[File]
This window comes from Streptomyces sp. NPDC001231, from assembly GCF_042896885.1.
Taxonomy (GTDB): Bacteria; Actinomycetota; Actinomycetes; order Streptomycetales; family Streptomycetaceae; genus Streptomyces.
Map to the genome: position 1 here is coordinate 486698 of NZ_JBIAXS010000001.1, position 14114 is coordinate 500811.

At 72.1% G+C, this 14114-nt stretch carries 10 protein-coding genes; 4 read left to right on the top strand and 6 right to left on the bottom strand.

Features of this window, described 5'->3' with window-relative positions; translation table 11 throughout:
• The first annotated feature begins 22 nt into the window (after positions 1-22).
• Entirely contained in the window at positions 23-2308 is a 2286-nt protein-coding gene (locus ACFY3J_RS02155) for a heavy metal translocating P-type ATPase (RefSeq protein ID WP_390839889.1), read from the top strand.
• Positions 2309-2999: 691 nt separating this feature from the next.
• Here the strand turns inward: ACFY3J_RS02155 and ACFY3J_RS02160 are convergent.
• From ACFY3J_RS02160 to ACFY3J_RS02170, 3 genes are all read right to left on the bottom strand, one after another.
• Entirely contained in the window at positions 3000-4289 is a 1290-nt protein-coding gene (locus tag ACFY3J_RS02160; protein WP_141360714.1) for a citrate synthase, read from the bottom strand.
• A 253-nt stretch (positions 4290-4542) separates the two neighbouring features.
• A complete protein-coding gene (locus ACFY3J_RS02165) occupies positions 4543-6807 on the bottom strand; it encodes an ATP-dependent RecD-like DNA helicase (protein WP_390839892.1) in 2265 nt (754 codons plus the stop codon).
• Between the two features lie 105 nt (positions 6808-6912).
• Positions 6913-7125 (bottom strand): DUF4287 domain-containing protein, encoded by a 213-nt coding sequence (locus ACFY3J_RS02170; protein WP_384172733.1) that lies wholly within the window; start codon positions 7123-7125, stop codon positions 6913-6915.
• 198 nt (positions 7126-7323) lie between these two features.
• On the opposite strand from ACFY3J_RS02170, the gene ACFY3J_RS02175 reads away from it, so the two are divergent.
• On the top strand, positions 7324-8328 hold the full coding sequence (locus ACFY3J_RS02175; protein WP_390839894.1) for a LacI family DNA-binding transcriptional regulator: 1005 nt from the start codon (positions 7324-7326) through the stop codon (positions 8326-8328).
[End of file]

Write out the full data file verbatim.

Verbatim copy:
This window comes from Streptomyces sp. NPDC001231, from assembly GCF_042896885.1.
Taxonomy (GTDB): Bacteria; Actinomycetota; Actinomycetes; order Streptomycetales; family Streptomycetaceae; genus Streptomyces.
Map to the genome: position 1 here is coordinate 486698 of NZ_JBIAXS010000001.1, position 14114 is coordinate 500811.

At 72.1% G+C, this 14114-nt stretch carries 10 protein-coding genes; 4 read left to right on the top strand and 6 right to left on the bottom strand.

Features of this window, described 5'->3' with window-relative positions; translation table 11 throughout:
• The first annotated feature begins 22 nt into the window (after positions 1-22).
• Entirely contained in the window at positions 23-2308 is a 2286-nt protein-coding gene (locus ACFY3J_RS02155) for a heavy metal translocating P-type ATPase (RefSeq protein ID WP_390839889.1), read from the top strand.
• Positions 2309-2999: 691 nt separating this feature from the next.
• Here the strand turns inward: ACFY3J_RS02155 and ACFY3J_RS02160 are convergent.
• From ACFY3J_RS02160 to ACFY3J_RS02170, 3 genes are all read right to left on the bottom strand, one after another.
• Entirely contained in the window at positions 3000-4289 is a 1290-nt protein-coding gene (locus tag ACFY3J_RS02160; protein WP_141360714.1) for a citrate synthase, read from the bottom strand.
• A 253-nt stretch (positions 4290-4542) separates the two neighbouring features.
• A complete protein-coding gene (locus ACFY3J_RS02165) occupies positions 4543-6807 on the bottom strand; it encodes an ATP-dependent RecD-like DNA helicase (protein WP_390839892.1) in 2265 nt (754 codons plus the stop codon).
• Between the two features lie 105 nt (positions 6808-6912).
• Positions 6913-7125 (bottom strand): DUF4287 domain-containing protein, encoded by a 213-nt coding sequence (locus ACFY3J_RS02170; protein WP_384172733.1) that lies wholly within the window; start codon positions 7123-7125, stop codon positions 6913-6915.
• 198 nt (positions 7126-7323) lie between these two features.
• On the opposite strand from ACFY3J_RS02170, the gene ACFY3J_RS02175 reads away from it, so the two are divergent.
• On the top strand, positions 7324-8328 hold the full coding sequence (locus ACFY3J_RS02175; protein WP_390839894.1) for a LacI family DNA-binding transcriptional regulator: 1005 nt from the start codon (positions 7324-7326) through the stop codon (positions 8326-8328).